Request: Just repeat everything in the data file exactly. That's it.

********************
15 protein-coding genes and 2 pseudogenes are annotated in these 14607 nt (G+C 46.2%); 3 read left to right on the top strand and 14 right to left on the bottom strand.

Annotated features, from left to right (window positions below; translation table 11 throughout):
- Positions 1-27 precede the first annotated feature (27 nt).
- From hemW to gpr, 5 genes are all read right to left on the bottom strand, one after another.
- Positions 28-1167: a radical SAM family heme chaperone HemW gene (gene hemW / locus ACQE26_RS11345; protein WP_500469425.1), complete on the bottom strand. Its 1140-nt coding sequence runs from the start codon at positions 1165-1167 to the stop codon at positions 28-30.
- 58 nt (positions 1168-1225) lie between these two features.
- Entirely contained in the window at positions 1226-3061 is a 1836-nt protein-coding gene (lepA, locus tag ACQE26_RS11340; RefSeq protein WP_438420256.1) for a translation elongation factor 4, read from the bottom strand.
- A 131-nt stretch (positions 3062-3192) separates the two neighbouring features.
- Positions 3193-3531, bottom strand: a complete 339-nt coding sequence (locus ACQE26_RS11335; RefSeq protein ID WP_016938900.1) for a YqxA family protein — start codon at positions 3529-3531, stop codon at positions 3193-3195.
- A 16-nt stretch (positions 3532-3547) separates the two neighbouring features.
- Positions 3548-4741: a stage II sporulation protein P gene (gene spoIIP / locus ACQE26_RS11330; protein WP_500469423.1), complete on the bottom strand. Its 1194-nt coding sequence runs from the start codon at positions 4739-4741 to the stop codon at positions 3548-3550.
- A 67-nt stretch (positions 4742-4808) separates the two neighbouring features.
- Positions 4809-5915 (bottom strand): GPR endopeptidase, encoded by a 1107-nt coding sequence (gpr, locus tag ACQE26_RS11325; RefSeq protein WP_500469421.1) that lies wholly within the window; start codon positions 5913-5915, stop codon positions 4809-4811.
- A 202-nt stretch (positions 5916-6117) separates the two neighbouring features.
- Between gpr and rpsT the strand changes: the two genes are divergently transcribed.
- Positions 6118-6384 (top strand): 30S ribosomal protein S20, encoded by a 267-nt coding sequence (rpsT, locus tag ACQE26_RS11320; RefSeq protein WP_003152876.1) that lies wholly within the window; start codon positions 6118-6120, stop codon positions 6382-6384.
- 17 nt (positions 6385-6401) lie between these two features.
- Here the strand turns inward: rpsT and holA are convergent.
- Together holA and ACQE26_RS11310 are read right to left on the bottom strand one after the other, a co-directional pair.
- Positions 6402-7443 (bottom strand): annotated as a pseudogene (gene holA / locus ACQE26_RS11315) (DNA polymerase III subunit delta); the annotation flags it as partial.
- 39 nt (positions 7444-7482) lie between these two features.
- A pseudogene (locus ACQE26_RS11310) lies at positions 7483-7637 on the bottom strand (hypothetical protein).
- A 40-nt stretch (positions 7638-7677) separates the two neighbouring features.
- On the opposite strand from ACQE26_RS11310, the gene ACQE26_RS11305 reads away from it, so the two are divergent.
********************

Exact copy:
15 protein-coding genes and 2 pseudogenes are annotated in these 14607 nt (G+C 46.2%); 3 read left to right on the top strand and 14 right to left on the bottom strand.

Annotated features, from left to right (window positions below; translation table 11 throughout):
- Positions 1-27 precede the first annotated feature (27 nt).
- From hemW to gpr, 5 genes are all read right to left on the bottom strand, one after another.
- Positions 28-1167: a radical SAM family heme chaperone HemW gene (gene hemW / locus ACQE26_RS11345; protein WP_500469425.1), complete on the bottom strand. Its 1140-nt coding sequence runs from the start codon at positions 1165-1167 to the stop codon at positions 28-30.
- 58 nt (positions 1168-1225) lie between these two features.
- Entirely contained in the window at positions 1226-3061 is a 1836-nt protein-coding gene (lepA, locus tag ACQE26_RS11340; RefSeq protein WP_438420256.1) for a translation elongation factor 4, read from the bottom strand.
- A 131-nt stretch (positions 3062-3192) separates the two neighbouring features.
- Positions 3193-3531, bottom strand: a complete 339-nt coding sequence (locus ACQE26_RS11335; RefSeq protein ID WP_016938900.1) for a YqxA family protein — start codon at positions 3529-3531, stop codon at positions 3193-3195.
- A 16-nt stretch (positions 3532-3547) separates the two neighbouring features.
- Positions 3548-4741: a stage II sporulation protein P gene (gene spoIIP / locus ACQE26_RS11330; protein WP_500469423.1), complete on the bottom strand. Its 1194-nt coding sequence runs from the start codon at positions 4739-4741 to the stop codon at positions 3548-3550.
- A 67-nt stretch (positions 4742-4808) separates the two neighbouring features.
- Positions 4809-5915 (bottom strand): GPR endopeptidase, encoded by a 1107-nt coding sequence (gpr, locus tag ACQE26_RS11325; RefSeq protein WP_500469421.1) that lies wholly within the window; start codon positions 5913-5915, stop codon positions 4809-4811.
- A 202-nt stretch (positions 5916-6117) separates the two neighbouring features.
- Between gpr and rpsT the strand changes: the two genes are divergently transcribed.
- Positions 6118-6384 (top strand): 30S ribosomal protein S20, encoded by a 267-nt coding sequence (rpsT, locus tag ACQE26_RS11320; RefSeq protein WP_003152876.1) that lies wholly within the window; start codon positions 6118-6120, stop codon positions 6382-6384.
- 17 nt (positions 6385-6401) lie between these two features.
- Here the strand turns inward: rpsT and holA are convergent.
- Together holA and ACQE26_RS11310 are read right to left on the bottom strand one after the other, a co-directional pair.
- Positions 6402-7443 (bottom strand): annotated as a pseudogene (gene holA / locus ACQE26_RS11315) (DNA polymerase III subunit delta); the annotation flags it as partial.
- 39 nt (positions 7444-7482) lie between these two features.
- A pseudogene (locus ACQE26_RS11310) lies at positions 7483-7637 on the bottom strand (hypothetical protein).
- A 40-nt stretch (positions 7638-7677) separates the two neighbouring features.
- On the opposite strand from ACQE26_RS11310, the gene ACQE26_RS11305 reads away from it, so the two are divergent.